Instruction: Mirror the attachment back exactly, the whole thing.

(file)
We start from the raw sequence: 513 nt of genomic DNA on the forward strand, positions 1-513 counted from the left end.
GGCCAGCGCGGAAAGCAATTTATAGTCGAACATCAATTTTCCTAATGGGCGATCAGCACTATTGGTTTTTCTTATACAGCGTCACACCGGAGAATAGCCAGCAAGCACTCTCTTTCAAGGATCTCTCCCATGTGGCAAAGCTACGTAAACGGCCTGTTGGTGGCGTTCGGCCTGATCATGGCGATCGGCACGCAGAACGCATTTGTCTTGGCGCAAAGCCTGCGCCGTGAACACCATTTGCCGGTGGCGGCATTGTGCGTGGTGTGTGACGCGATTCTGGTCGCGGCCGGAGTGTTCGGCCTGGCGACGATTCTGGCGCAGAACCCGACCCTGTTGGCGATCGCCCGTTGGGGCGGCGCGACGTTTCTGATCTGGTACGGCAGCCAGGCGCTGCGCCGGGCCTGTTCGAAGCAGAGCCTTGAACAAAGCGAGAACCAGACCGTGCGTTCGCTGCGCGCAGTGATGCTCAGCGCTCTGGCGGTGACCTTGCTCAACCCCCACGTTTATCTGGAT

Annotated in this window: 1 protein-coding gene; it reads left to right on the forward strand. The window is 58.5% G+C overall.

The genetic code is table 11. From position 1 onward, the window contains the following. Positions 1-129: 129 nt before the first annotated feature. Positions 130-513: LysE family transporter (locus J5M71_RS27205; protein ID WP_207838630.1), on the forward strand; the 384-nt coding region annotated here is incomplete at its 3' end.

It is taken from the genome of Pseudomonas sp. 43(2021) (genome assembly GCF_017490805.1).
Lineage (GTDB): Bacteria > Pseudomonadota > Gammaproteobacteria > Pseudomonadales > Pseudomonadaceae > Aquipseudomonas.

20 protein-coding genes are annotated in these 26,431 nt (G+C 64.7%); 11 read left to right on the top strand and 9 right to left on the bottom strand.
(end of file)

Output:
We start from the raw sequence: 513 nt of genomic DNA on the forward strand, positions 1-513 counted from the left end.
GGCCAGCGCGGAAAGCAATTTATAGTCGAACATCAATTTTCCTAATGGGCGATCAGCACTATTGGTTTTTCTTATACAGCGTCACACCGGAGAATAGCCAGCAAGCACTCTCTTTCAAGGATCTCTCCCATGTGGCAAAGCTACGTAAACGGCCTGTTGGTGGCGTTCGGCCTGATCATGGCGATCGGCACGCAGAACGCATTTGTCTTGGCGCAAAGCCTGCGCCGTGAACACCATTTGCCGGTGGCGGCATTGTGCGTGGTGTGTGACGCGATTCTGGTCGCGGCCGGAGTGTTCGGCCTGGCGACGATTCTGGCGCAGAACCCGACCCTGTTGGCGATCGCCCGTTGGGGCGGCGCGACGTTTCTGATCTGGTACGGCAGCCAGGCGCTGCGCCGGGCCTGTTCGAAGCAGAGCCTTGAACAAAGCGAGAACCAGACCGTGCGTTCGCTGCGCGCAGTGATGCTCAGCGCTCTGGCGGTGACCTTGCTCAACCCCCACGTTTATCTGGAT

Annotated in this window: 1 protein-coding gene; it reads left to right on the forward strand. The window is 58.5% G+C overall.

The genetic code is table 11. From position 1 onward, the window contains the following. Positions 1-129: 129 nt before the first annotated feature. Positions 130-513: LysE family transporter (locus J5M71_RS27205; protein ID WP_207838630.1), on the forward strand; the 384-nt coding region annotated here is incomplete at its 3' end.

It is taken from the genome of Pseudomonas sp. 43(2021) (genome assembly GCF_017490805.1).
Lineage (GTDB): Bacteria > Pseudomonadota > Gammaproteobacteria > Pseudomonadales > Pseudomonadaceae > Aquipseudomonas.

20 protein-coding genes are annotated in these 26,431 nt (G+C 64.7%); 11 read left to right on the top strand and 9 right to left on the bottom strand.